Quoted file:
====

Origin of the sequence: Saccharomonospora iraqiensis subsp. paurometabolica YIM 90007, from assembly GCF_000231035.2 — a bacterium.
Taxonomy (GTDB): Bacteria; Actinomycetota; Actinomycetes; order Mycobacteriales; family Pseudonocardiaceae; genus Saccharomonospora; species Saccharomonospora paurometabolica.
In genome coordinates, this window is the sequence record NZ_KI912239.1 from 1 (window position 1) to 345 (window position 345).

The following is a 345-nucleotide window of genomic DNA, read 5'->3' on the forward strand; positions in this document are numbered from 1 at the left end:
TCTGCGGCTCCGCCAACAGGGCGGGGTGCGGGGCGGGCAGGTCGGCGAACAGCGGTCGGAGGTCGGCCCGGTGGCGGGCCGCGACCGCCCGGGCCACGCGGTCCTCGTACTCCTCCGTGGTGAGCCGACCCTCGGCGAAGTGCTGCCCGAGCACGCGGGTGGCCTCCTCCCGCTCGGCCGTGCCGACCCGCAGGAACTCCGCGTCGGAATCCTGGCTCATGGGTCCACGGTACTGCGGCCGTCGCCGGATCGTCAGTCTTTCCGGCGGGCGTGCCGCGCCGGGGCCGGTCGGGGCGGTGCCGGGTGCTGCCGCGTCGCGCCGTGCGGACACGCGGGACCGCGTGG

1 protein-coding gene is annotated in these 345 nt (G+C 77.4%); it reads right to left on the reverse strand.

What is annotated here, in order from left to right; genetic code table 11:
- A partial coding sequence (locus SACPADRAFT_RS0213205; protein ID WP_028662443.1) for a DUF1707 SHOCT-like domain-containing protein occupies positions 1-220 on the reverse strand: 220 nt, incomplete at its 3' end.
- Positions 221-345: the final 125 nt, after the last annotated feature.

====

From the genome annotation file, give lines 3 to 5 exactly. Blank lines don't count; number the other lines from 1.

In genome coordinates, this window is the sequence record NZ_KI912239.1 from 1 (window position 1) to 345 (window position 345).

The following is a 345-nucleotide window of genomic DNA, read 5'->3' on the forward strand; positions in this document are numbered from 1 at the left end:
TCTGCGGCTCCGCCAACAGGGCGGGGTGCGGGGCGGGCAGGTCGGCGAACAGCGGTCGGAGGTCGGCCCGGTGGCGGGCCGCGACCGCCCGGGCCACGCGGTCCTCGTACTCCTCCGTGGTGAGCCGACCCTCGGCGAAGTGCTGCCCGAGCACGCGGGTGGCCTCCTCCCGCTCGGCCGTGCCGACCCGCAGGAACTCCGCGTCGGAATCCTGGCTCATGGGTCCACGGTACTGCGGCCGTCGCCGGATCGTCAGTCTTTCCGGCGGGCGTGCCGCGCCGGGGCCGGTCGGGGCGGTGCCGGGTGCTGCCGCGTCGCGCCGTGCGGACACGCGGGACCGCGTGG